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TAILOR-PCI misses endpoint but still provides valuable insights

Presented by
Prof. N. Pereira, Mayo Clinic, USA
ACC 2020
Although it missed its primary endpoint of a 50% reduction in cardiovascular (CV) events at 1 year, the TAILOR-PCI trial demonstrated a 34% reduction in CV events, alongside a statistically significant 40% reduction in the total number of events per patient receiving genetically-guided treatment versus patients receiving standard treatment [1].

TAILOR-PCI, presented by Prof. Naveen Pereira (Mayo Clinic, USA), is the largest trial to date to investigate the clinical utility of using genetic testing to detect the clopidogrel loss-of-function (LOF) genotype to guide antiplatelet therapy in patients undergoing percutaneous coronary intervention (PCI). The trial enrolled 5,302 patients who had had PCI with stenting. Patients received standard antiplatelet therapy with clopidogrel 75 mg/day without genetic testing or antiplatelet therapy prospectively guided by genotyping for the clopidogrel reduced-function CYP2C19 alleles. Of the tested patients, 35% was found to have the clopidogrel LOF variant. They received ticagrelor 90 mg daily, whereas patients without the LOF variant were treated with clopidogrel. The primary composite endpoint consisted of CV death, myocardial infarction, stroke, definite or probable stent thrombosis, and severe recurrent ischaemia.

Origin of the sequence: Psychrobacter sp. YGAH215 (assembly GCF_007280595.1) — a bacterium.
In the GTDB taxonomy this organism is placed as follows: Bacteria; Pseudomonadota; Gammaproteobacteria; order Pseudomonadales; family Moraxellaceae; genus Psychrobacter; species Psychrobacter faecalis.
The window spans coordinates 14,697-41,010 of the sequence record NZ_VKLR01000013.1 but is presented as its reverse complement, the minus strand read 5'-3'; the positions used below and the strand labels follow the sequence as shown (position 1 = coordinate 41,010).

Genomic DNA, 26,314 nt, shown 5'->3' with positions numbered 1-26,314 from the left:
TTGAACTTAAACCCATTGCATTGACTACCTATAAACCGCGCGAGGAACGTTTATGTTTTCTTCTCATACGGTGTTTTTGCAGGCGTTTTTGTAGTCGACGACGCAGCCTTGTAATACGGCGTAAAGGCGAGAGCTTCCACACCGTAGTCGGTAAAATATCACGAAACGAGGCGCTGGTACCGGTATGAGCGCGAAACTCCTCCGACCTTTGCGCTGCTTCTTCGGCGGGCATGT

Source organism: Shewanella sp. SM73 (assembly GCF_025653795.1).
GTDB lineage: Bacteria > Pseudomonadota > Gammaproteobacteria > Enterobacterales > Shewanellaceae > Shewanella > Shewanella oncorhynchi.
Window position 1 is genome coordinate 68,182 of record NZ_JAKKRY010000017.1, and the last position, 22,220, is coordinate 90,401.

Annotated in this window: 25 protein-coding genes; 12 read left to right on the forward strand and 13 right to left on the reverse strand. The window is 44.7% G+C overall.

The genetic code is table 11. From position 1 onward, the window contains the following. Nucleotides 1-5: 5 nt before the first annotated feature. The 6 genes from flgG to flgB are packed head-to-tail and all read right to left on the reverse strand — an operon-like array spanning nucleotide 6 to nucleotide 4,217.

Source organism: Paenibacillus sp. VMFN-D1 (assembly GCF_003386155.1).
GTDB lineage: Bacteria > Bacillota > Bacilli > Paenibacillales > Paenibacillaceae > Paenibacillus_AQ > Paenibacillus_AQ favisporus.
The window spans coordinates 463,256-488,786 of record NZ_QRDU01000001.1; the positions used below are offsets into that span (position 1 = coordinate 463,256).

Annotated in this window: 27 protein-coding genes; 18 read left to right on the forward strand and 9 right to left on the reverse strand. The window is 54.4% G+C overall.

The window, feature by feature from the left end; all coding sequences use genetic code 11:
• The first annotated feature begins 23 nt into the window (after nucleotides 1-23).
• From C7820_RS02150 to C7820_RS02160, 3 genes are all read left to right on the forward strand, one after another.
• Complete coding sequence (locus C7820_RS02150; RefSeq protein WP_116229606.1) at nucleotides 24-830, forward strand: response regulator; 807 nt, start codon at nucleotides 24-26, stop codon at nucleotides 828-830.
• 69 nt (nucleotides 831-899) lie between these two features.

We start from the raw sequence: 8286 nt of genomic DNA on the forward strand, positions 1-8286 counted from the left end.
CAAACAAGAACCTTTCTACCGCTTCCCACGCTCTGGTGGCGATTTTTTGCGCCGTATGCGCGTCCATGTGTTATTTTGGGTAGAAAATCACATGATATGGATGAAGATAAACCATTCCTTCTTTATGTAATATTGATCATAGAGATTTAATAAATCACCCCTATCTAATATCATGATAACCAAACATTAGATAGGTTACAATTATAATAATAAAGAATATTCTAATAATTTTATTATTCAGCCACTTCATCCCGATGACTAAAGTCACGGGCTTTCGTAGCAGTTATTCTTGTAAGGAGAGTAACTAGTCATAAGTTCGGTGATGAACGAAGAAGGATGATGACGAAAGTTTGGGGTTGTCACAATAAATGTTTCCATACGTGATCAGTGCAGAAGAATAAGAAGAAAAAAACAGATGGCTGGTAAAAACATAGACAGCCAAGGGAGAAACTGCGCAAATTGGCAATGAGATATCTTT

After 1 year, 4% of patients receiving genetically guided treatment experienced a primary endpoint event versus 5.9% of patients who were treated conventionally (adjusted HR 0.66; 95% CI 0.43- 1.02; P=0.56), showing a neutral result for the primary endpoint. An exploratory analysis indicated that there was a lower rate of 40% associated with those who were genotyped (HR 0.60; 95% CI 0.41-0.89; P=0.011). Interestingly, the rate of adverse events was significantly reduced by 79% in the first 3 months of treatment among patients who received genetically-guided therapy compared with those who did not. Prof. Pereira pointed out that, as the risk of adverse events is highest immediately after PCI, the potential benefit of genetically-guided therapy has the largest impact in this particular period. The study might have been underpowered as a result of recent improvements in care, such as the use of drug-coated stents, which may have reduced the expected rates of adverse events. Further studies are planned, including a cost-effectiveness analysis of genetically-guided therapy based on long-term follow-up of these patients.

    1. Pereira NL, et al. Abstract 402-12. ACC/WCC 28-30 March 2020.

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